Option 1 is an economical and commonly recommended stocking plan for establishing a fishery of largemouth bass and bluegills. However, harvesting must usually be postponed at least two years for sunfish and three years for bass. Supplementary stockings of channel catfish may be necessary after several years; if so, 6- to 8-inch fingerlings should be stocked to reduce predation by bass. These rates should be used for ponds of 10 acres or less. Ponds larger than 10 acres should be stocked with 3,500 bluegill, 1,500 redear, 500 largemouth bass, and 500 channel catfish.
Stocking adult fish (option 2) usually costs more than stocking fingerlings, but it will provide fishing sooner. Ponds larger than 10 acres should be stocked with 700 bluegill, 300 redear sunfish, and 200 largemouth bass.
Option 3 yields an excellent fishery for avid catfish and sunfish fishermen and is the best option for ponds of less than 1 acre. These fish grow quickly when fed a commercial fish diet. Since their reproductive potential is limited, both species should be restocked every two years at the original stocking rate.
A list of commercial hatcheries that sell fish for stocking private ponds may be obtained from your Cooperative Extension Center, the North Carolina Department of Agriculture (NCDA) Division of Aquaculture and Natural Resources (919-733-7125), or on the World Wide Web at: http://www.ces.ncsu.edu/nreos/wild/aquaculture/. It is advisable to contact several commercial facilities to obtain the best price and delivery arrangements. Also ask about guarantees or replacement policies in case your fish die shortly after stocking.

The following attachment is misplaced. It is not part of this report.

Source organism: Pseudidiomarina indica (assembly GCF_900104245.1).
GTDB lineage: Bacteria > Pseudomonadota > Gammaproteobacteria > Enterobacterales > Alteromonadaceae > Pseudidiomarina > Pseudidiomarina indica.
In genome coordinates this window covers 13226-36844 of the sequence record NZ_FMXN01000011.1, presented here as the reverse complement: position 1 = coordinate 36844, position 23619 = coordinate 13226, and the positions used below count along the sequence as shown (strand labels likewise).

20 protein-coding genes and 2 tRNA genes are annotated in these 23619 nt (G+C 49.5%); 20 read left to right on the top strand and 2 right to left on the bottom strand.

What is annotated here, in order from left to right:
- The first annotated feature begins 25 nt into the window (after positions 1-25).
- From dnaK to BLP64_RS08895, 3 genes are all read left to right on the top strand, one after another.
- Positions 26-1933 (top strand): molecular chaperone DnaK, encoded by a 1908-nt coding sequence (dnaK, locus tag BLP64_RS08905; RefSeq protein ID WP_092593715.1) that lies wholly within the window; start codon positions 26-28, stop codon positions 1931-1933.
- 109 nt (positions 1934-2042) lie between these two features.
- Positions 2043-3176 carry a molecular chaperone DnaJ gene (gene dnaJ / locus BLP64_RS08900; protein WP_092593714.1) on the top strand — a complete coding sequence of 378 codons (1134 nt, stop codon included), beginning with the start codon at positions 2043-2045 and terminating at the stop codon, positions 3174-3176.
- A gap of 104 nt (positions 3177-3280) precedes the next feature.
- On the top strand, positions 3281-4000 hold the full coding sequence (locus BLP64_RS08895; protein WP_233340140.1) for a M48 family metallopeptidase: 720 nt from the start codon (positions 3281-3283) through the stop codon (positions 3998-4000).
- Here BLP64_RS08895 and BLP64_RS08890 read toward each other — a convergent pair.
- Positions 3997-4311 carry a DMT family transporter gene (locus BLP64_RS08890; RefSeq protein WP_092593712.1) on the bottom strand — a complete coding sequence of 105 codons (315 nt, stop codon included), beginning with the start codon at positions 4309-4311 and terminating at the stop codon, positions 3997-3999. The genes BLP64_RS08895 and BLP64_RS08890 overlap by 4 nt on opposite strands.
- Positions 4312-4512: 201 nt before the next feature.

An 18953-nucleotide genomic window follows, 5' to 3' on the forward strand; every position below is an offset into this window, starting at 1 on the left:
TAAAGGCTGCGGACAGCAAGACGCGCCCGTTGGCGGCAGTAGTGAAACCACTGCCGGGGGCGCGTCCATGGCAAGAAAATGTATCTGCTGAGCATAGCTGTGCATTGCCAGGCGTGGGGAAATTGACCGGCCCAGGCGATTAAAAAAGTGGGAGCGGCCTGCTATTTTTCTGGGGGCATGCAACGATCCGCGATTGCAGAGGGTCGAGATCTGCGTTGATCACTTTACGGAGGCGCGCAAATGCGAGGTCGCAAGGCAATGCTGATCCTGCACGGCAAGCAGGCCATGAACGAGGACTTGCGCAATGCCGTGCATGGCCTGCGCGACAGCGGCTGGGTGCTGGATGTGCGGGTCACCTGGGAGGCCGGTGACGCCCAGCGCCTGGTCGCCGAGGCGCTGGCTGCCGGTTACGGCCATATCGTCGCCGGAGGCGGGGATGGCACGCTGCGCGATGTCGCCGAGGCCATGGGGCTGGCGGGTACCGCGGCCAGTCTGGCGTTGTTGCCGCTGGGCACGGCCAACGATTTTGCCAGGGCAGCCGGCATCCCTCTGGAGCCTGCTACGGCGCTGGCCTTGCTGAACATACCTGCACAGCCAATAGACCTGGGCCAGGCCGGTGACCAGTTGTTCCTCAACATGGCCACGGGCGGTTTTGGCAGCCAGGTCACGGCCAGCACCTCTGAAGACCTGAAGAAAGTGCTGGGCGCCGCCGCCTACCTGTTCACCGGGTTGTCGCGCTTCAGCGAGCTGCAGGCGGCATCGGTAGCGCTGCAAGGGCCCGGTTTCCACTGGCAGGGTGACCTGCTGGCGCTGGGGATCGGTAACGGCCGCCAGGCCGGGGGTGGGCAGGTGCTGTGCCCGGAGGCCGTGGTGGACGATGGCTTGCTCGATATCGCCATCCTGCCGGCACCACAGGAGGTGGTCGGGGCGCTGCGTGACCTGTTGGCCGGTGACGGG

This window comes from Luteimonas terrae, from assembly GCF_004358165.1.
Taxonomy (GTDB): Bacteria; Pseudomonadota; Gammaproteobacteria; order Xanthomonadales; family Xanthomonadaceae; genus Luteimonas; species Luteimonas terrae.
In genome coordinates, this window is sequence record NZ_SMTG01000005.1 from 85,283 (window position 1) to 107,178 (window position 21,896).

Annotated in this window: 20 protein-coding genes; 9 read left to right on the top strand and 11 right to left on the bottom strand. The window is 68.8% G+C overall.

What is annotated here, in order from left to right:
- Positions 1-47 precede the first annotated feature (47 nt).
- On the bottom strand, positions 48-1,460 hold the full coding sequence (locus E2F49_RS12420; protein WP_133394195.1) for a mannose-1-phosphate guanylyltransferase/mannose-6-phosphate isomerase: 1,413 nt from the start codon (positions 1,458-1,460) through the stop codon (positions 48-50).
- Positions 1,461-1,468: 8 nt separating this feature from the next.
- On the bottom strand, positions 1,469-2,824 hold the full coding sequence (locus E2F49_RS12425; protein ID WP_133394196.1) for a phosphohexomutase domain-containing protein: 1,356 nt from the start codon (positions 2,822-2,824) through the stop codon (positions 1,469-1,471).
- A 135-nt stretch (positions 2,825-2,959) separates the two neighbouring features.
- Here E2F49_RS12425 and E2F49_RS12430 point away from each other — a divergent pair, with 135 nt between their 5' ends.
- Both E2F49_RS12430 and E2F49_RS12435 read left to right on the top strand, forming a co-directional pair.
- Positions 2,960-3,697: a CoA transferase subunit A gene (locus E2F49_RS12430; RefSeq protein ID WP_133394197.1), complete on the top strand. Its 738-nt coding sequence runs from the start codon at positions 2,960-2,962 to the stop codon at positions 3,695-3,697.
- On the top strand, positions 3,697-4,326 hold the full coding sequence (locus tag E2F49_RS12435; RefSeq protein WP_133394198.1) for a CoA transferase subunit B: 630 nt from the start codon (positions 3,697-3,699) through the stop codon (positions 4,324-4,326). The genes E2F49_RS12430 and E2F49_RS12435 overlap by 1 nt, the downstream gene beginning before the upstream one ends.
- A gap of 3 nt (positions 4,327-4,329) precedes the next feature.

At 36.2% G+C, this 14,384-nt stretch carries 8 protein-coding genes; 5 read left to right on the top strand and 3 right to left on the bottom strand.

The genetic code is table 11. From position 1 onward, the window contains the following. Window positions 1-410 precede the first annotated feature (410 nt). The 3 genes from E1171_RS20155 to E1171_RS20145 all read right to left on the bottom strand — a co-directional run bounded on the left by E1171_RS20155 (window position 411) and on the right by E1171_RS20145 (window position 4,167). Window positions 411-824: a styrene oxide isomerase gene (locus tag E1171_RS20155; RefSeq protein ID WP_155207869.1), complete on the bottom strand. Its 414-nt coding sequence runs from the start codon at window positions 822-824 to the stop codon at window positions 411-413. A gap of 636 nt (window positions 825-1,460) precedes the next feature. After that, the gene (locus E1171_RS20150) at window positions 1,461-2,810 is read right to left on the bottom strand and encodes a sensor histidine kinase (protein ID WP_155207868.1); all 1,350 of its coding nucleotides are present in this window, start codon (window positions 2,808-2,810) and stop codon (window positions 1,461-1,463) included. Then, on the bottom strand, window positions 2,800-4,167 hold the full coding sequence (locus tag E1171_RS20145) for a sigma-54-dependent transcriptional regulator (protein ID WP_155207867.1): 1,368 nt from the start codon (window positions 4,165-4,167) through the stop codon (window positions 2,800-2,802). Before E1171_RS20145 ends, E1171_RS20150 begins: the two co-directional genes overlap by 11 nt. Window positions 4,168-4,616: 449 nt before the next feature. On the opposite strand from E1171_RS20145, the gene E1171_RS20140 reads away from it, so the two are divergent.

Most North Carolina ponds are best suited for the warmwater species described above. However, some ponds above 3,000 feet in elevation in Western North Carolina are sufficiently cold year-round to support rainbow trout. Before stocking trout in your pond, it is critical to determine that conditions will be appropriate year-round. Water temperatures that exceed 70EF for more than a few hours can be lethal to rainbow trout. Many ponds in western North Carolina exceed 70EF during the summer due to inadequate water flow.
Due to natural food limitations, trout in ponds usually must be fed a high-protein, pelleted trout feed (preferably floating). Suitable stocking rates vary depending on water flow, pond size, and management preferences, but typically range from about 300 5- to 7-inch fingerlings per acre if not fed, to 500 per acre if fed. Trout will not successfully reproduce in ponds, so periodic supplemental stocking will be necessary. No other species of fish should be stocked with trout. Trout ponds should not be fertilized, as trout are especially sensitive to low nighttime dissolved oxygen concentrations that sometimes occur in fertile ponds.
More detailed information on pond requirements, trout